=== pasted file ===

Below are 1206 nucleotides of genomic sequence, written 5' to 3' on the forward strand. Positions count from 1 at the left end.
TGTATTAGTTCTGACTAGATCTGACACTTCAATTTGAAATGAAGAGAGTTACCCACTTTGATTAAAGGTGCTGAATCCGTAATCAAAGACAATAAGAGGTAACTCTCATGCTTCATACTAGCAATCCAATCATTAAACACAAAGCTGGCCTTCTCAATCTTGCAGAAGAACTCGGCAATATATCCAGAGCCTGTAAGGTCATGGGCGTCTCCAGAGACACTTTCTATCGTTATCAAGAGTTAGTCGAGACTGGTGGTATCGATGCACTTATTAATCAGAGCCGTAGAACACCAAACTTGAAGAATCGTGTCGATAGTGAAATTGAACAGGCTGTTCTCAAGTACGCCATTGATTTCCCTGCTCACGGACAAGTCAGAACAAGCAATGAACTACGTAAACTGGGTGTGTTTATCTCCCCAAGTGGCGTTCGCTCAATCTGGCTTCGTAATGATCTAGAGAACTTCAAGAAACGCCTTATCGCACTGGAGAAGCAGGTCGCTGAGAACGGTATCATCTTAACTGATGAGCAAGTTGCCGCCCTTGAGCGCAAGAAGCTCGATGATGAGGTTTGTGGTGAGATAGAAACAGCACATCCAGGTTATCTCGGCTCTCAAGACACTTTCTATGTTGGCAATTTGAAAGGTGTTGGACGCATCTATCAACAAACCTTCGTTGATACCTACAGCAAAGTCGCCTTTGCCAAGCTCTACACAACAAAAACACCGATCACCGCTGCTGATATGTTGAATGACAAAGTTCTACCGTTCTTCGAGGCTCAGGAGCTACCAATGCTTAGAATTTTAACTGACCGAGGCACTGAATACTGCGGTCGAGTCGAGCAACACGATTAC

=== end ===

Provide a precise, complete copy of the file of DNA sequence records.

Below are 1206 nucleotides of genomic sequence, written 5' to 3' on the forward strand. Positions count from 1 at the left end.
TGTATTAGTTCTGACTAGATCTGACACTTCAATTTGAAATGAAGAGAGTTACCCACTTTGATTAAAGGTGCTGAATCCGTAATCAAAGACAATAAGAGGTAACTCTCATGCTTCATACTAGCAATCCAATCATTAAACACAAAGCTGGCCTTCTCAATCTTGCAGAAGAACTCGGCAATATATCCAGAGCCTGTAAGGTCATGGGCGTCTCCAGAGACACTTTCTATCGTTATCAAGAGTTAGTCGAGACTGGTGGTATCGATGCACTTATTAATCAGAGCCGTAGAACACCAAACTTGAAGAATCGTGTCGATAGTGAAATTGAACAGGCTGTTCTCAAGTACGCCATTGATTTCCCTGCTCACGGACAAGTCAGAACAAGCAATGAACTACGTAAACTGGGTGTGTTTATCTCCCCAAGTGGCGTTCGCTCAATCTGGCTTCGTAATGATCTAGAGAACTTCAAGAAACGCCTTATCGCACTGGAGAAGCAGGTCGCTGAGAACGGTATCATCTTAACTGATGAGCAAGTTGCCGCCCTTGAGCGCAAGAAGCTCGATGATGAGGTTTGTGGTGAGATAGAAACAGCACATCCAGGTTATCTCGGCTCTCAAGACACTTTCTATGTTGGCAATTTGAAAGGTGTTGGACGCATCTATCAACAAACCTTCGTTGATACCTACAGCAAAGTCGCCTTTGCCAAGCTCTACACAACAAAAACACCGATCACCGCTGCTGATATGTTGAATGACAAAGTTCTACCGTTCTTCGAGGCTCAGGAGCTACCAATGCTTAGAATTTTAACTGACCGAGGCACTGAATACTGCGGTCGAGTCGAGCAACACGATTAC